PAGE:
For many years, Ngāti Toa Rangatira (“Ngāti Toa”) has been seeking formal recognition as the kaitiaki (guardian) of the haka Ka Mate. Te Rauparaha, a chief of Ngāti Toa, is said to have composed Ka Mate, the haka most commonly used and made famous by the All Blacks.
Yet, no copyright subsists in Ka Mate and Ngāti Toa has not been able to register as a trade mark the words of, or phrases from ,Ka Mate. Ngāti Toa therefore has had no legal standing to deny the use of Ka Mate, or to direct how it is used.
Now, after a year and a half in the works, a Bill that will provide legal recognition and protection for the haka Ka Mate is ready for its final reading. The provisions are likely to affect anyone who uses Ka Mate for commercial purposes and does not have an agreement with Ngāti Toa.
We have previously discussed the deed of settlement between the Crown and Ngāti Toa including its acknowledgements, and cultural and financial redress for Crown breaches of the Treaty of Waitangi. Now, with the Te Tau Ihu Claims Settlement Bill – last week separated into four distinct Bills – we have a good idea of the specific form that redress will take.
The Haka Ka Mate Attribution Bill (“the Bill”)
There are two main aspects to the Bill.
The first is the Crown’s express acknowledgement of the significance of the haka Ka Mate, Te Rauparaha as the composer of Ka Mate, and the role of Ngāti Toa as the kaitiaki (guardian) of Ka Mate. This provision, while toothless, will provide Ka Mate with formal recognition.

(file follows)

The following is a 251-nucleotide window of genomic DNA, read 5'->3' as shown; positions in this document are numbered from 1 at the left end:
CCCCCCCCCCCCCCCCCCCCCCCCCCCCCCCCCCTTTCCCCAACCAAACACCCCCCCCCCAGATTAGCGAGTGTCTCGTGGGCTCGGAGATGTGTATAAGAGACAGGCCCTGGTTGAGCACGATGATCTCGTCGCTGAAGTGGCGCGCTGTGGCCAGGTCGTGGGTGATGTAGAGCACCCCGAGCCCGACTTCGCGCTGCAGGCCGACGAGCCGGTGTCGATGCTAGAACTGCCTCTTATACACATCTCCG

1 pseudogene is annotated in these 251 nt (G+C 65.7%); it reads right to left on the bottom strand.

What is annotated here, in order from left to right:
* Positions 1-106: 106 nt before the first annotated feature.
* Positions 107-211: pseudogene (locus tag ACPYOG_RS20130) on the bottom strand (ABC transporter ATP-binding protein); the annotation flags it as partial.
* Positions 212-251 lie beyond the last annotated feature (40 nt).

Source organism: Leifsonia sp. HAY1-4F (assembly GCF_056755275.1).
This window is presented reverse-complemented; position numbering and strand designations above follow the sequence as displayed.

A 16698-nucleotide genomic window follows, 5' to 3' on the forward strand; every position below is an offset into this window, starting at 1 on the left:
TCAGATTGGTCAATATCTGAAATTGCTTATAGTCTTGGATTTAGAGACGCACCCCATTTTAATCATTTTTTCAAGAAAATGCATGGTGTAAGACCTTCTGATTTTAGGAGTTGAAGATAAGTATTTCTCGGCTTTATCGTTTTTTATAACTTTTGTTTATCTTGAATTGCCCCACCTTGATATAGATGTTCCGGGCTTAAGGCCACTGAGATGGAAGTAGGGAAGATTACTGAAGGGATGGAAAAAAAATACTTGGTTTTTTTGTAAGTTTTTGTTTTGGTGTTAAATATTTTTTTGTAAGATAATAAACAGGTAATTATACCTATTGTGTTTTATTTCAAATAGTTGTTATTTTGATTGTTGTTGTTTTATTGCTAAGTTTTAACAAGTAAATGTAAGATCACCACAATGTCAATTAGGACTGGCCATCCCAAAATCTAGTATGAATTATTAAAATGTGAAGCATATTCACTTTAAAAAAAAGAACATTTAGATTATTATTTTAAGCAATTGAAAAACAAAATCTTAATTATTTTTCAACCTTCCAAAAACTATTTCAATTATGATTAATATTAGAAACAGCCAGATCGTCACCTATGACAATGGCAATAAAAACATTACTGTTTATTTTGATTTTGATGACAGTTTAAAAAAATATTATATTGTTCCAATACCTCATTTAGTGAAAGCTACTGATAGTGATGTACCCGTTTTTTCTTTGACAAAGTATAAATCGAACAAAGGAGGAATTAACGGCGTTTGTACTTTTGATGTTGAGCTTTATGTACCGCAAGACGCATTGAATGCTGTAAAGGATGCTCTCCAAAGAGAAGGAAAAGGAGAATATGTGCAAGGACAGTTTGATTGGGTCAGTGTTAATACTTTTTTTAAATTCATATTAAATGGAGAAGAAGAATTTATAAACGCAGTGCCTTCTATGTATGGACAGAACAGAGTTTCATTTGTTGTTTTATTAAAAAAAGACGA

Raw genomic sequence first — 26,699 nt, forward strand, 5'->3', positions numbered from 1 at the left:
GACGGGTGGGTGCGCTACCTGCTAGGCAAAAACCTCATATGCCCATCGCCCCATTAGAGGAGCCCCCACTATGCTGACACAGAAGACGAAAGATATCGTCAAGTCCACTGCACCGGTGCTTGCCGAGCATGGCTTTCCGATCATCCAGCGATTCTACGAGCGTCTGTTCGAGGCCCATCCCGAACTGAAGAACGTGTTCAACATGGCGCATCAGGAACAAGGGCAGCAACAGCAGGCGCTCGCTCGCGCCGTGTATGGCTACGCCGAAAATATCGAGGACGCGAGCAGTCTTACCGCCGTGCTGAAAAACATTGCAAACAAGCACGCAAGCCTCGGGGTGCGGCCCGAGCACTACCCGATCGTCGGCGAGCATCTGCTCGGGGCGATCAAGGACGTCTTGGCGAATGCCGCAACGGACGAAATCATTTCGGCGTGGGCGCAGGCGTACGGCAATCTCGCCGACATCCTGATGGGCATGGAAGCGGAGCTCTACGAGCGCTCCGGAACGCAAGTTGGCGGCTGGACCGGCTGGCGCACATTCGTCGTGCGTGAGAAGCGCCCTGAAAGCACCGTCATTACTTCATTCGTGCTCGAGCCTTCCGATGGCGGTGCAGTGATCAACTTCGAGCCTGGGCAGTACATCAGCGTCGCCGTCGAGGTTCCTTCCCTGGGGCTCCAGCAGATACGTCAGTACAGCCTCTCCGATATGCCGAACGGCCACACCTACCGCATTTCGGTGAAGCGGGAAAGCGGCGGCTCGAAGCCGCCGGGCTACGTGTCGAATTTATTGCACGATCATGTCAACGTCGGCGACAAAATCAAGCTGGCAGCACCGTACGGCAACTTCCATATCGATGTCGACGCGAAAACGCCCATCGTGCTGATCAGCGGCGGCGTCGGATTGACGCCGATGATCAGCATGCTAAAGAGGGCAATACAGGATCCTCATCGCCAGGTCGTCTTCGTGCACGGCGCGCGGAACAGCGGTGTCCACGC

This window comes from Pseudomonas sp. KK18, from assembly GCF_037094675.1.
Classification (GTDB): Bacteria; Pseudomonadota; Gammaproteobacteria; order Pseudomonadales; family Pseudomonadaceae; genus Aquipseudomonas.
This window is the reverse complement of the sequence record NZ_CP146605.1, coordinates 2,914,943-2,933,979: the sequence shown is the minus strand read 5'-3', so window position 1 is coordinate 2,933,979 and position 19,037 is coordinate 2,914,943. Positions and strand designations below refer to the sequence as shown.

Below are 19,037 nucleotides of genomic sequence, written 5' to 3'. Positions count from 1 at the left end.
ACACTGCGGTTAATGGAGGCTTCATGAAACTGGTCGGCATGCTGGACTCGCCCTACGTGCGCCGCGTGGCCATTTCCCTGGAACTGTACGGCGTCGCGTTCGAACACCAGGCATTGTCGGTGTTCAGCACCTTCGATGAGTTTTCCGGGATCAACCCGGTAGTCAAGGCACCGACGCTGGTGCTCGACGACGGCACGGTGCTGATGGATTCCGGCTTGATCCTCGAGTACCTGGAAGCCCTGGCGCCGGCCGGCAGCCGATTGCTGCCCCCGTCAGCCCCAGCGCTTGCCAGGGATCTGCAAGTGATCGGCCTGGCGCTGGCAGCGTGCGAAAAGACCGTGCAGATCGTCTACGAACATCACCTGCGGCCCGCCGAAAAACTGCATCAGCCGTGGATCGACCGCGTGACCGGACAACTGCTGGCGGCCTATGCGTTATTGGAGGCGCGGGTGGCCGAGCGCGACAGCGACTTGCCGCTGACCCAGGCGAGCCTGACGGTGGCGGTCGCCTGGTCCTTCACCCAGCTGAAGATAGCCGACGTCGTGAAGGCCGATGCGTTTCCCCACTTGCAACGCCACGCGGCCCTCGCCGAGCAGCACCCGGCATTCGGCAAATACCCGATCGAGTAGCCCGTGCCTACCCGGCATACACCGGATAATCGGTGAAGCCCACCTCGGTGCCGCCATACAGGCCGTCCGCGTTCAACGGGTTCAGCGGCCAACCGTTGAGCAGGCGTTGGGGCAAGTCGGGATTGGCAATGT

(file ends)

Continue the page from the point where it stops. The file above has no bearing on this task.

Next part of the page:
The second aspect affords Ngāti Toa a right of attribution for Ka Mate. This will require a clear and reasonably prominent statement of attribution to accompany:
- any publication of Ka Mate for commercial purposes;
- any communication of Ka Mate to the public; and
- any film that includes Ka Mate that is communicated to the public.
That statement of attribution must bring to the viewer or listener’s attention that Te Rauparaha is recognised as the composer of Ka Mate and a chief of Ngāti Toa. A specific attribution statement has not been prescribed given the wide range of ways that Ka Mate can be used – for example, as words or illustrations used goods, as a visual performance, as an aural performance, and so on.
If any person fails to provide appropriate attribution, Ngāti Toa may apply to the Court for a declaratory judgment requiring compliance with the provision. Standard Court costs may also be awarded in Ngāti Toa’s favour, although no additional punishment or remedy is available.
However, statements of attribution are not required for non-commercial use of Ka Mate, including:
- any performance of Ka Mate, including by a kapa haka group;
- anything used for educational purposes;
- anything made for the purpose of criticism, review, or reporting current events.
There are many people currently using the haka Ka Mate for commercial purposes who should be aware of the potential effects of the Bill. Those people should ensure that an appropriate statement of attribution accompanies their use by the time the provisions come into force.
The Ministry of Business, Innovation, and Employment (MBIE) will review the provisions after five years of their commencement to consider whether the interests of Ngāti Toa are sufficiently protected, and that the deed of settlement has therefore been given proper effect.